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How a new, less expensive insulin option may impact those with diabetes

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Posted at 11:02 AM, Jun 30, 2021

Walmart is expanding its reach in health care. It's offering a new, less expensive version of analog insulin. That's the rapid-acting type of insulin people with both Type 1 and Type 2 diabetes take.

The cash price of the new private label ReliOn NovoLog insulin will be almost $73 for one vial or almost $86 for the insulin pen. That's about $100 to $250 in savings when compared to similar brands.

Walmart says about 11% of Americans and 14% of its customers have diabetes.

Even with other generic forms of insulin on the market, managing diabetes still costs nearly $10,000 a year.

“My sister and I have experienced struggles to the point where we were sharing insulin out of the same vile. And she ended up becoming sick and hospitalized for four days, and we really just almost lost my sister,” said Sa'Ra Skipper, who’s living with Type 1 diabetes.

Skipper and her sister have both had Type-1 diabetes since they were kids. Even with insurance, insulin is still expensive.

“But $1,700 a month for my, you know, life-sustaining medicine is just, it's ridiculous. So, I've been able to like, I have a stockpile, but that's the pile that I used to donate to other people,” said Skipper.

“You know, I’ve met people in parking lots more times than I can count and then all kinds of different situations, like leaving abusive situations, and they're scared to leave because they can't afford their insulin on their own,” said Colleen Gray Nguyen, who’s living with Type 1 diabetes.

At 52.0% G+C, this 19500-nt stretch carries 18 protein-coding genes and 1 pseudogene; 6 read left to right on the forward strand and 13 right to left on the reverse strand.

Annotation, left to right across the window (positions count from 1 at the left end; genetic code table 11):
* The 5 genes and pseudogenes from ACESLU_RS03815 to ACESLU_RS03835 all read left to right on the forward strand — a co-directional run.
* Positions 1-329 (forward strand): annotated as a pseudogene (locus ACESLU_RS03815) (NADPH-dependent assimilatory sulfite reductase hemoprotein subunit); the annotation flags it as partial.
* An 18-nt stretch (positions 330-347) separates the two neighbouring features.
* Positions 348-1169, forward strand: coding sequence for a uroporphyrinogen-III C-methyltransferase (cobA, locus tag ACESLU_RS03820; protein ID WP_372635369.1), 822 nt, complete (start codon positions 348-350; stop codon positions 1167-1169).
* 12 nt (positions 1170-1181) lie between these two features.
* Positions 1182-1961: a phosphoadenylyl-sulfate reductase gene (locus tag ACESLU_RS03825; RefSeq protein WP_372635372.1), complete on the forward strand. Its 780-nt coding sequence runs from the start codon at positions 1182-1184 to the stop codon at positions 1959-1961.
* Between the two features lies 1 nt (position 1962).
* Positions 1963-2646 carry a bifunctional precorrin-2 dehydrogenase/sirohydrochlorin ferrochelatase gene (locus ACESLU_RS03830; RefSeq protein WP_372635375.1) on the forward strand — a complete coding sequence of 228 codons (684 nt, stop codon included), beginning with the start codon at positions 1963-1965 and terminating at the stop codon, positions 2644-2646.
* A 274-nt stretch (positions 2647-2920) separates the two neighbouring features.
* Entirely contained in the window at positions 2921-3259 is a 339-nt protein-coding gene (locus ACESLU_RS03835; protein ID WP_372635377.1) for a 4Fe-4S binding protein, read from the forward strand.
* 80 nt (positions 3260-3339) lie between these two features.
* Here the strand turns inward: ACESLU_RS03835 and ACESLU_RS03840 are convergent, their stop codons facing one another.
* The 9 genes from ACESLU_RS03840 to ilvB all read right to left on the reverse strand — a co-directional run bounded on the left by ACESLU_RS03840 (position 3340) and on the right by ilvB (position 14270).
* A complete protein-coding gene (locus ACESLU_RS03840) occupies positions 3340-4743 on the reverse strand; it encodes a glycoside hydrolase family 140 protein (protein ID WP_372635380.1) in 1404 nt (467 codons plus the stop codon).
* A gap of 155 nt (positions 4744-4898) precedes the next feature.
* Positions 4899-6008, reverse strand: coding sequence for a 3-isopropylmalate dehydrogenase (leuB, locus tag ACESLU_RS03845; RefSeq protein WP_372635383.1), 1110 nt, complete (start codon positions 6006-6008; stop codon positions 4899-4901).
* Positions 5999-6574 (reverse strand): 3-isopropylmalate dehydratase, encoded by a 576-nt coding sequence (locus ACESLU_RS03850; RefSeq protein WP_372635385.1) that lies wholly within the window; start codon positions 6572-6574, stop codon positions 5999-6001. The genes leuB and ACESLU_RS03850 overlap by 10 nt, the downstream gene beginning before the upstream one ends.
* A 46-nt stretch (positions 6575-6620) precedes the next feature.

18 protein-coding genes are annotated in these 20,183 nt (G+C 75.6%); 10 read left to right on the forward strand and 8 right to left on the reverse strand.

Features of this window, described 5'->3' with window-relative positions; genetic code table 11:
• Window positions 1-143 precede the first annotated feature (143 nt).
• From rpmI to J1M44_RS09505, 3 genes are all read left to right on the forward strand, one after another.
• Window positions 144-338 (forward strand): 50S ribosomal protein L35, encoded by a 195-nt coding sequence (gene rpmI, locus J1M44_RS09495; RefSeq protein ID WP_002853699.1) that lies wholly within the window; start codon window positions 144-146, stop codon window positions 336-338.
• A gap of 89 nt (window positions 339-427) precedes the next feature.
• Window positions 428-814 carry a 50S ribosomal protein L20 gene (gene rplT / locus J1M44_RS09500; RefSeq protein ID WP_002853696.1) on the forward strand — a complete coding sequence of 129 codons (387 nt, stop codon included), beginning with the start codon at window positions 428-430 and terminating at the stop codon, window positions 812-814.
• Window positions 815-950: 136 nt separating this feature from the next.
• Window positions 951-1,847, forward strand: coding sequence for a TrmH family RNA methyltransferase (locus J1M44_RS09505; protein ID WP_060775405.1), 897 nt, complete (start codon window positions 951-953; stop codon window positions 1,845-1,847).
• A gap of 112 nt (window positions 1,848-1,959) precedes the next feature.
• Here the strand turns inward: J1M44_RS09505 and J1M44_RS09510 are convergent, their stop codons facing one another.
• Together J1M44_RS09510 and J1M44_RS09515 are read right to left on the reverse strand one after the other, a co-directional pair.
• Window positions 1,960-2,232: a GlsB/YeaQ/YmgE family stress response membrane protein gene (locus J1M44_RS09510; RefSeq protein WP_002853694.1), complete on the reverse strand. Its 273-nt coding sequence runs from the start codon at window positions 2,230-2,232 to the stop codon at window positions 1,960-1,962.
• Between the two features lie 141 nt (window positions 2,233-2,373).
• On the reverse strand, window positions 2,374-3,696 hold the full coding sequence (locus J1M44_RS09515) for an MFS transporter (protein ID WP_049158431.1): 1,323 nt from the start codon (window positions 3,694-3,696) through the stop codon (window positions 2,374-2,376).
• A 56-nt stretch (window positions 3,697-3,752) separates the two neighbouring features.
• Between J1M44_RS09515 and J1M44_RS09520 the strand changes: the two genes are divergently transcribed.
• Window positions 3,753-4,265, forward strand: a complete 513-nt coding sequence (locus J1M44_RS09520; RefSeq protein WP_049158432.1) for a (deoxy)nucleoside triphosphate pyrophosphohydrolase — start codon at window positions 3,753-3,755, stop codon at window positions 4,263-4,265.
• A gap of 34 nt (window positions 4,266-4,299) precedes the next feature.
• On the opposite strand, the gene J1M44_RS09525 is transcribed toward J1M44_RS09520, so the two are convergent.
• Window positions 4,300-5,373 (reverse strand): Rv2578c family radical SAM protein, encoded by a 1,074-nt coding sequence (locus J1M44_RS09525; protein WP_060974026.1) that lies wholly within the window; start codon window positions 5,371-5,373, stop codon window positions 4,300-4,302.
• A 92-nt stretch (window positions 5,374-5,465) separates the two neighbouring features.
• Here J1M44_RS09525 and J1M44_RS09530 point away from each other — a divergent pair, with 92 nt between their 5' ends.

Nguyen has also lived with Type 1 diabetes since she was a child. She now runs a camp for diabetic children. They say diabetic challenges go beyond the cost.

“You are prescribed a very specific amount and (keep) in mind, insulin comes in a little glass bottle. If you drop one, you're out of luck. If you get one that's bad, you're out of luck,” said Nguyen.

“I know there's been times, where I’ve been suffering and it's just like, ‘well you don't look sick’ or ‘you don't look it,’ so you have to stay at work or, you know, I've lost jobs because I’m choosing my health over standing here and you could care less so,” said Skipper.

According to the American Diabetes Association, diabetes is the most expensive chronic condition in the U.S.